Galaxy classification

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1 Galaxy classification

2 Questions of the Day What are elliptical, spiral, lenticular and dwarf galaxies? What is the Hubble sequence? What determines the colors of galaxies?

3 Top View of the Milky Way The MW is a spiral galaxy, or a late type galaxy. The different components have different colors, motions, and chemical compositions different origins!

4 Other Late Type Spiral Galaxies More disk than bulge (if any!). High current star formation.

5 These are also late-type galaxies. Apparent shape depends on orientation

6 Other Types: Early type galaxies More bulge than disk. Sombrero Galaxy Low current star formation.

7 And even earlier type galaxies: Elliptical Galaxies (or just ellipticals ) No disk! All bulge! Very little gas Probably old! Have evolved to the point where no gas is left for making new stars! spheroidals

8 And in between, lenticulars Just a hint of a disk. Low current star formation. S0 galaxies: Like ellipticals, but usually a bit flatter.

9 Many galaxies have bars linear arrangements of stars (The Milky Way has a bar!)

10 All of these different types of galaxy fit nicely into a sequence. Ellipticals Lenticulars Unbarred and Barred Spirals

11

12 Number indicates how flat the elliptical is Lowercase a, b, c indicates how unlike the spiral is to an elliptical

13

14 Things that vary along the Hubble Sequence: 1. Bulge-to-Disk Ratio 2. Lumpiness of the spiral arms 3. How tightly the spiral arms are wound E Sa Sb Sc early type late type

15 Things that vary along the Hubble Sequence: 1. Bulge-to-Disk Ratio 2. Lumpiness of the spiral arms 3. How tightly the spiral arms are wound E Sa Sb Sc Note: These are not exact trends! Galaxies are much more complex than stars!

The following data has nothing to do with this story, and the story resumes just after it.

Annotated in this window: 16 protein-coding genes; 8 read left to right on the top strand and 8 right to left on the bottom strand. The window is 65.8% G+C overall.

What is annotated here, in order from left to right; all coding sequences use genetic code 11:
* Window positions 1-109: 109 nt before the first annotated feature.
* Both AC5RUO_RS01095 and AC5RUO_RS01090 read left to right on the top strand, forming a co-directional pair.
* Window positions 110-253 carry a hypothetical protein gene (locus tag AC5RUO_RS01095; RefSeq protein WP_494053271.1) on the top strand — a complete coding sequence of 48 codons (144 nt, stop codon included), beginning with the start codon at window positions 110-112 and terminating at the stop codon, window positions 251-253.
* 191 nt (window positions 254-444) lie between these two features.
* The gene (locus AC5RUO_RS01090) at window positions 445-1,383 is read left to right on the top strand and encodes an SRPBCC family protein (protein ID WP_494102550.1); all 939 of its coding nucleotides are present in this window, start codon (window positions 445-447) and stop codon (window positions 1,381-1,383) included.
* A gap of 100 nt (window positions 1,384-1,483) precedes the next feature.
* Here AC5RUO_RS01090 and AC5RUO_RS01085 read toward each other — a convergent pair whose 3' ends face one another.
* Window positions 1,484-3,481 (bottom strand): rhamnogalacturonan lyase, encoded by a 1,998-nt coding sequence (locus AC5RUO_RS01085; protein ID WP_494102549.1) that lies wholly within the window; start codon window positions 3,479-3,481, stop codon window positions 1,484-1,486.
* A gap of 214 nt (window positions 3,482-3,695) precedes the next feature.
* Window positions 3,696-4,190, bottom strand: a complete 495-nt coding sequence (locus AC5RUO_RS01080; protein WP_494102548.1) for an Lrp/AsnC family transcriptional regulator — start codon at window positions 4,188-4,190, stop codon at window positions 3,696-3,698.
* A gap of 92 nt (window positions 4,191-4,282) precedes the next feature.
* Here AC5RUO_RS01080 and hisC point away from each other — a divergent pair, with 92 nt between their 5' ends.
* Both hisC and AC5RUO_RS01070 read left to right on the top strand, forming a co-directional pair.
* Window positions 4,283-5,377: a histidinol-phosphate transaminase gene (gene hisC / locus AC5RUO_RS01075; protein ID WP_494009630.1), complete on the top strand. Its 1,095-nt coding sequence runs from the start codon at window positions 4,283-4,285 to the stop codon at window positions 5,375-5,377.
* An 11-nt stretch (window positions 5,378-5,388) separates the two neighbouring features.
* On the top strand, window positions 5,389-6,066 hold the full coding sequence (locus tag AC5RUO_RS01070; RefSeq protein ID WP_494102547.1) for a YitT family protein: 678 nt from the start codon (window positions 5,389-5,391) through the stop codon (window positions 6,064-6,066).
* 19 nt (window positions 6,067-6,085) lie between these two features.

16 1. Bulge-to-Disk Ratio 2. Lumpiness of the spiral arms 3. How tightly the spiral arms are wound Early Types Late Types

17 Varying amounts of bulge & disk components suggests different formation & evolution history! Which has a higher star formation rate? A: Early-Type Ellipticals B: Late-Type Spirals

18 Varying amounts of bulge & disk components suggests different formation & evolution history! Which do you think has more gas? A: Early-Type Ellipticals B: Late-Type Spirals

19 Varying amounts of bulge & disk components suggests different formation & evolution history On average Older Stars Gas Poor More Massive On-going Star Formation Gas Rich Less Massive

20 The star formation history varies along the Hubble sequence: Late-type galaxies tend to have a much larger fraction of their normal matter in the form of gas. They ve used up less of their fuel for star formation.

21 The star formation history varies along the Hubble sequence: The colors of late-type galaxies tend to be bluer.

22 Why do the colors of galaxies suggest that the stars in galaxies have different typical ages? First, what sets the colors of galaxies? STARS! Reddening from dust, and light emitted by HII regions have only a secondary effect on color

23 The color of the brightest stars pretty much sets the color of the galaxy. These stars tend to be young massive main sequence stars, or red giants.